This is a terrible failing of the Latvian government: We did not have television channels that reached to the very border. The signals were not strong enough to transmit Latvian state television, and the Russian speakers got into the habit of only watching Russian television. So, I am sure that there are many people in villages and some small towns who, instead of watching European and Latvian news, are watching Russian propaganda, and they feel that whatever they are being told, that is the truth.
How effective is Russian propaganda in Latvia regarding the “denazification” of Ukraine?
Whatever he says, that’s it. Anybody who wants to be independent from Russia and who does not want to submit to Russian domination, who is therefore a nationalist, a patriot of their own country, to them is a Nazi. Putin says we can distinguish patriots from traitors, so that in Russia, if you support him, you are a patriot. And if you do not support him, you are a traitor. But in another country, if they support, like the Ukrainians, the independence of their country and its choice to hope one day to be part of the European Union, to one day maybe to be part of NATO, they are not called patriots, they are called Nazis.
Are Europe and NATO taking sufficient measures to protect the Baltic countries?
Everybody tried to deter Russia before it invaded Ukraine. Mr Biden had telephone calls. President Macron visited him and had 16 telephone calls. The German chancellor used to meet Mr Putin every month before she finished her term of office. Everybody tried to deter Russia. So how you deter Russia is a mystery to me. It does not look like something that is easy. I think that there has been a serious waking up of those countries that did not want to think about the Baltic countries and Poland being in any kind of danger from Russia and who kept telling us that we were stuck in the past. We were seen as prejudiced against the Russians because we had seen what they could be like and we had seen how they could break their promises and we could see their propaganda. By the way, ever since our independence, their propaganda has been trying to paint all these countries, all these new countries that got their independence, in as bad a light as they possibly could internationally. Any opportunity was taken, frankly, to be unfriendly to them, but countries like Germany had a different view of things. I worked hard to warn Americans about this, the French, and the Germans and anybody who I met at the time. The adviser to Merkel said: “Oh, but, you know, now we want peace and it would be better to have good commercial relations with Russia. And if we get them into the capitalist world and they become rich, then they will automatically become democratic as well.” You know, complete non sequitur, completely illogical. But that’s how it was.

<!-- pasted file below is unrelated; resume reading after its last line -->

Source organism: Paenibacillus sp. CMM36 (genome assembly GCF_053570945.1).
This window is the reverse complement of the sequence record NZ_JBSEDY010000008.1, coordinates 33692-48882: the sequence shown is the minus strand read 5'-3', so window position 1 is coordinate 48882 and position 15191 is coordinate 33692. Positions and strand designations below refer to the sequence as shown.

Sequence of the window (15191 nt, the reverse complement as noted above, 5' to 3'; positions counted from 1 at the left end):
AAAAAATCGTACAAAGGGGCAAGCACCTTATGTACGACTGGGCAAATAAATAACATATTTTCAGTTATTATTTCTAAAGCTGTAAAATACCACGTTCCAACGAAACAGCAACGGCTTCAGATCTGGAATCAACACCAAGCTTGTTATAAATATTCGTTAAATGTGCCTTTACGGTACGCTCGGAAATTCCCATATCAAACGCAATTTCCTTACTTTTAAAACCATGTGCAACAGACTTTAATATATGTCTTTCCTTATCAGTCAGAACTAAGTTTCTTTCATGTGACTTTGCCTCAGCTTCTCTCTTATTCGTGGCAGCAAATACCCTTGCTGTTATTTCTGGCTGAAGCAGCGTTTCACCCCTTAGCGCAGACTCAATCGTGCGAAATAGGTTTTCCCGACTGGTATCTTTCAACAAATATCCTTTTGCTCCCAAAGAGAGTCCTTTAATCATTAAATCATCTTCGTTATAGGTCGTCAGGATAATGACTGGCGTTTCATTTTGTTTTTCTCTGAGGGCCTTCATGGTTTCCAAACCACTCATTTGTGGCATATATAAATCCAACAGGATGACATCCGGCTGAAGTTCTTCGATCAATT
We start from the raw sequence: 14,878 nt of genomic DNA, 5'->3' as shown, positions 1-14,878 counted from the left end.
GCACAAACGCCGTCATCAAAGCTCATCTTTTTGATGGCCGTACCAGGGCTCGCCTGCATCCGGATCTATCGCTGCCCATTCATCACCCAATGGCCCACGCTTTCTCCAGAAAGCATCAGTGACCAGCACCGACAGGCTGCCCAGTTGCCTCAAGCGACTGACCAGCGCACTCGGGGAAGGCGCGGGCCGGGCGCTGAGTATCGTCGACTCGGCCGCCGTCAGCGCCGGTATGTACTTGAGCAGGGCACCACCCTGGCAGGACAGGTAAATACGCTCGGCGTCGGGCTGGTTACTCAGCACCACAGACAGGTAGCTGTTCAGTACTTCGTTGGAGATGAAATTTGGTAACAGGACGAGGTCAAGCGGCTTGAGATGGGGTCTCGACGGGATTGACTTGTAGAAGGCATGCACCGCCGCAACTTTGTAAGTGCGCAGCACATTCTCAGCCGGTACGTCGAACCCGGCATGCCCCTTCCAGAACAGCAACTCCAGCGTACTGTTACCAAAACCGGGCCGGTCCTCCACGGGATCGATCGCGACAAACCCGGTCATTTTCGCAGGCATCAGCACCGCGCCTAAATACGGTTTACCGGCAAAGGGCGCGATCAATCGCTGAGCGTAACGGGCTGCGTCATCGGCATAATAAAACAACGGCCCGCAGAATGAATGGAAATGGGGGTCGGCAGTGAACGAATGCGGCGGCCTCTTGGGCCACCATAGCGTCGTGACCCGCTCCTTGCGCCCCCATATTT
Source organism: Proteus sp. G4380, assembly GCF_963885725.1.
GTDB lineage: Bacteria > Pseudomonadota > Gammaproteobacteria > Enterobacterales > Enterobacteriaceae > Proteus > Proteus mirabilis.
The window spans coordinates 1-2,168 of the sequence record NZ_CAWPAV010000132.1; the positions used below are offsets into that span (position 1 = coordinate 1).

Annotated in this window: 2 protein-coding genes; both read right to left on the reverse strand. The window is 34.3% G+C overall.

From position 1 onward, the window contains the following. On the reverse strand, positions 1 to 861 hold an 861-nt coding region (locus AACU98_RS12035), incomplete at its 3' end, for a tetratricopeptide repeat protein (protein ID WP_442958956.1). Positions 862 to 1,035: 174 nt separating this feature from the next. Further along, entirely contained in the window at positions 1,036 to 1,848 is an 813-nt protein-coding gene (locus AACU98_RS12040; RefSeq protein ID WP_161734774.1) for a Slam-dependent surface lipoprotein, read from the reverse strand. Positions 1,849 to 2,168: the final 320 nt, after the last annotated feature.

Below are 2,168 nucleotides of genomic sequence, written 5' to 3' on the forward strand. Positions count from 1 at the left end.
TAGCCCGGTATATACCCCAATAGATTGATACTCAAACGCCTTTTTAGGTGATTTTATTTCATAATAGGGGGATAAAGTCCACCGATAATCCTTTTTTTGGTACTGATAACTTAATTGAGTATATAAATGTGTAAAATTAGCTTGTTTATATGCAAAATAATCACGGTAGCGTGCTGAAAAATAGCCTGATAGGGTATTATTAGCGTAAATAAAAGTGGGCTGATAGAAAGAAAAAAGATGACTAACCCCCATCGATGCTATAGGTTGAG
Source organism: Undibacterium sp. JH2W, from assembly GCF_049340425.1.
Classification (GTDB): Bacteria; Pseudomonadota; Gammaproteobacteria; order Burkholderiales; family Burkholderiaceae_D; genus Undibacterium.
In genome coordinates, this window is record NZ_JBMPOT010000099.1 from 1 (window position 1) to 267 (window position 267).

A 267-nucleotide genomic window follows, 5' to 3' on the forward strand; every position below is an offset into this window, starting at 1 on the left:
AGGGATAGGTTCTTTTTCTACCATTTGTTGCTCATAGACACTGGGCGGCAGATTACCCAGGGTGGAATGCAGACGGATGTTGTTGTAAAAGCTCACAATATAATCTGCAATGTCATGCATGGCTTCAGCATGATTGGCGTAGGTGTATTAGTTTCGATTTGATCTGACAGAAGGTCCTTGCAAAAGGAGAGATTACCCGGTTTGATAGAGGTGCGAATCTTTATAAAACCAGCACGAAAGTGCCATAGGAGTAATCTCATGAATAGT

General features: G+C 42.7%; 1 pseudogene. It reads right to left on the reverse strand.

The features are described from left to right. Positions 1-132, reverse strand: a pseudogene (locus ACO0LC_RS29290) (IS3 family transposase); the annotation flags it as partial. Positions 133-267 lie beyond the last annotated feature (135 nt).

Do you foresee a full-scale invasion in Ukraine extending to the neighboring countries?
Not at the moment because Putin might have dreamt of that, but mercifully, I think that his forces have suffered sufficient losses in Ukraine. What we see is not an army that is disciplined, that is controlled, that is capable of doing what President Putin had hoped, that they would overtake Ukraine in three days, kill President Zelenskyy, put a puppet government in place and then have a victory parade in Kyiv. His soldiers had their parade uniforms in their rucksacks. Putin fully expected that they would have a victory parade within a few days of invading Ukraine. Now, they are not able to do that. And I think that they will be tied up in Ukraine, God knows for how long, but at least for the foreseeable future, and they will have to recover from the losses that they suffered in Ukraine. I think that psychologically Putin is ready to trample on the head of anybody he can reach. I hope that Europe will remain open to communication, open to free ideas and work together as a unit to defend these values. But one thing that I would like to emphasize is that it is not enough to have treaties and written concepts and agreements. I think that if people do not have in their hearts this feeling that I can feel – what a person in Greece, or the fishermen in Greece are feeling, or fishermen up in the north of Sweden are feeling, or anybody elsewhere in Europe – to sympathize with them if there is a natural catastrophe of such a problem, then this we have to teach our children. Without that sense of sympathy and empathy, it will be difficult.